Tomoki Kameda Interview: "Becoming a world champion in Mexico is my dream"

Tomoki Kameda Interview: "Becoming a world champion in Mexico is my dream"
By Anson Wainwright (Oct 17, 2012) Doghouse Boxing

Tomoki Kameda
Up and coming Japanese bantamweight Tomoki Kameda has pretty big shoes to fill, looking to follow in his elder brothers’ (Koki and Daiki) footsteps. Both his siblings have previously won world titles, something the youngest brother hopes to emulate in the future. However, unlike his brothers, who have plied their trade in Japan from a young age, the now-21-year-old Tomoki decided to add a different dimension to his already impressive arsenal. So he went to Mexico, from which he pays homage in his nickname “El Mexicanito,” to learn more about boxing. Currently, he’s 24-0 with 15 kayos with 15 of the bouts taking place in Mexico and his next bout takes place on 27th October when he meets Mexican Javier Franco, 21-9-1 (10), (live on Televisa /Fox Sports in the USA) from Chetumal, Quintana Roo, Mexico at the Chetumal International Business and Convention Center.
Anson Wainwright - You beat Monico Laurente in your most recent bout. It took place at 122; however, in the bout previous to that, you won the WBC silver bantamweight title. Do you consider yourself a super bantamweight or a bantamweight?
Tomoki Kameda - I am a WBC bantamweight silver champion but the WBC silver title is not recognised in Japan. So this fight became the contract weight. I want to fight if there is a chance of the world title match between 115 pounds to 122 pounds.
AW - How far do you think you are from fighting for a world title?
TK - I am ready to fight in a world title match. I'm waiting for that chance to come to me.
AW - You’re the youngest of three fighting brothers. Koki and Daiki fight in Japan while you have based yourself for the majority of your fights in Mexico. Can you tell us about this? 
TK - I am 21 years old now. I went to Mexico for the first time when I was 15 years old. My career as an amateur started in Mexico. It was piled up for one-and-a-half years in Mexico. Then my career as a professional started in Mexico too. I love Mexico and the people in Mexico and it is thought that Mexico is the second home country for me. My career as a boxer is made in Mexico. Therefore, I will continue to base myself in Mexico now and in the future. Becoming a world champion in Mexico is my dream.
AW - The difference between living in Japan and being in Mexico must be huge. Can you tell us about this and how you find it? How much time do you spend in each place or do you divide the time up equally?
TK - I think that Japan and Mexico are very good countries. As for the difference between Japan and Mexico, the Japanese are diligent and closed and the Mexicans are bright and openhearted. Moreover, I do not feel the inconvenience while living in Mexico. The Mexican cuisine is loved. I am staying in Japan and Mexico half and half.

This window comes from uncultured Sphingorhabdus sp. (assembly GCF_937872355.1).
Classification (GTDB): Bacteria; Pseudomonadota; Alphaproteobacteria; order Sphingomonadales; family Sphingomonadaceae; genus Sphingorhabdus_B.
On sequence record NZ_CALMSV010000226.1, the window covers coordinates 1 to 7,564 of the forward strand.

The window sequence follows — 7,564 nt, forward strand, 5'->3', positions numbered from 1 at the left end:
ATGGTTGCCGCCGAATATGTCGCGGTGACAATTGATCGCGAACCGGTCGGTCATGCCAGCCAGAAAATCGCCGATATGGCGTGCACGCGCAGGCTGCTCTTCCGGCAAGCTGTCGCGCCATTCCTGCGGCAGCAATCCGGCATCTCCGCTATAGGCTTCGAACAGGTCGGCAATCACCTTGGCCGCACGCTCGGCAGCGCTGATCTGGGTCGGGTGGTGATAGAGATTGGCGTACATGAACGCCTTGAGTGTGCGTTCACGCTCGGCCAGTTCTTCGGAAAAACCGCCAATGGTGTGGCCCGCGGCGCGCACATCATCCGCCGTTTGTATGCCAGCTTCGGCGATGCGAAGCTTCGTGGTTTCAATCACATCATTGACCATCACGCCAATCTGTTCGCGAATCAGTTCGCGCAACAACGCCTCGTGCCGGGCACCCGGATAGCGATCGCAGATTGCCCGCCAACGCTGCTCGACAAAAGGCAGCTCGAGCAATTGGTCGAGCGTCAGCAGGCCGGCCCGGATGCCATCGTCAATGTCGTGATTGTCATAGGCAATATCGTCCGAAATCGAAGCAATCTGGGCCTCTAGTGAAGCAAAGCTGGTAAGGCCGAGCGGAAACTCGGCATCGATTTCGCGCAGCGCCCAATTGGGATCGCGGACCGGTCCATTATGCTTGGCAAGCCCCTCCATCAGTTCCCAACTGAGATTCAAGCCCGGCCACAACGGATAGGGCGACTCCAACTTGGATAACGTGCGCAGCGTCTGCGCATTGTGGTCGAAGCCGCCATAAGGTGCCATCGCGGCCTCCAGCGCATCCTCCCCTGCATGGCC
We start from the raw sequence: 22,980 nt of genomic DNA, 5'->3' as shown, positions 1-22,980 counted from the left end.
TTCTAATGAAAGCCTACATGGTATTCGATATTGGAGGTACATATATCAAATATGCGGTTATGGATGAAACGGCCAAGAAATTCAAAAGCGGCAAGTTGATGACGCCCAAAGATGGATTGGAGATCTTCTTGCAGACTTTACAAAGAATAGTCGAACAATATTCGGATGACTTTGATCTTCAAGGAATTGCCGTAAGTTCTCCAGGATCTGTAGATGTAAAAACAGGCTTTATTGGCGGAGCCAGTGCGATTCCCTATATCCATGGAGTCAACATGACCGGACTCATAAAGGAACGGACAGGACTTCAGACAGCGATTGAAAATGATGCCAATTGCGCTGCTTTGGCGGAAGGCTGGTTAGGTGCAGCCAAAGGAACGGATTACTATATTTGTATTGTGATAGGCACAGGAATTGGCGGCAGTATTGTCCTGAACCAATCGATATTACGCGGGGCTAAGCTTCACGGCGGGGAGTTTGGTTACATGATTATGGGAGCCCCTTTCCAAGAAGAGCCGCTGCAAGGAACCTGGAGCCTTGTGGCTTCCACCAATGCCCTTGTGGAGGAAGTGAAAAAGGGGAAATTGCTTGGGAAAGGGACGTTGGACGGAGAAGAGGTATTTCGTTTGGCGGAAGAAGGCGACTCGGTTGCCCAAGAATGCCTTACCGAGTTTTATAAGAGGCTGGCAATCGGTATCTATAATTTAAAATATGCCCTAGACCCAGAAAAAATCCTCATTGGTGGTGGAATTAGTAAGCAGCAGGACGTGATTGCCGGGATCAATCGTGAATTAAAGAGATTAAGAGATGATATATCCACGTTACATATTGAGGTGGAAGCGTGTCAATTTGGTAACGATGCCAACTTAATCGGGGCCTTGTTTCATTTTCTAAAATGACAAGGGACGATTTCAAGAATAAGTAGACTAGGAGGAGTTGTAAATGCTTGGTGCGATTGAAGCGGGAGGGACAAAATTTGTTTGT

AW - You were born in Osaka. Can you tell us about your younger days and what it was like for you growing up and in a boxing family?
TK - I was not so affluent when I was a child. However, my father taught boxing for us eagerly. I was very happy. I was influenced by my brothers, Koki and Daiki, very much. I trained as to compete with them. I think that is my present self because it was born in this family.
AW - What do you like to do away from boxing?
TK - I go to shopping and go out for a meal on holiday sometimes.
AW - Do you charity work?
TK - When it can be done with my brothers, I want to do the charity activity.
AW - In your weight class, your brother Koki is the WBA champion; however, there are other titles available. Would you fight for the IBF or WBO championships as they aren’t recognised in Japan but are in Mexico where you fight? What are your thoughts on that?
TK - I want to fight for the world championship of IBF and WBO in Mexico if there is a chance. It is regrettable that it is not possible to fight in Japan even if I will be a champion of IBF and WBO.
AW – Presumably, like the Klitschko brothers, you and your brothers, Koki and Daiki, would never under any circumstances fight each other?
TK - I think that we won't fight each other.
AW - What do you think of the current champions at 118 like WBA “super champion” Anselmo Moreno, the WBC’s Shinsuke Yamanaka and the IBF’s Leo Santa Cruz?
TK - I think that Moreno is a technical, strong champion. Yamanaka is southpaw and I heard that his left straight punch is strong. Santa Cruz is young; he hits with a lot of punches.
AW - Growing up, who were your boxing heroes and who do you enjoy watching today?
TK - My favorite boxers are Floyd Mayweather Jr. and Manny Pacquiao. I want to be a great boxer like them.
AW – Finally, could you tell us what your goals are and anything you’d like to add further?
TK - My dream is to win in the ring of Las Vegas and to enchant the spectators. I have a strong mind for bantamweight. I want to be the bantamweight world champion someday.

Questions and or comments can be sent to Anson at and you can follow him at Anson is also a member of The Ring magazine’s ratings panel.

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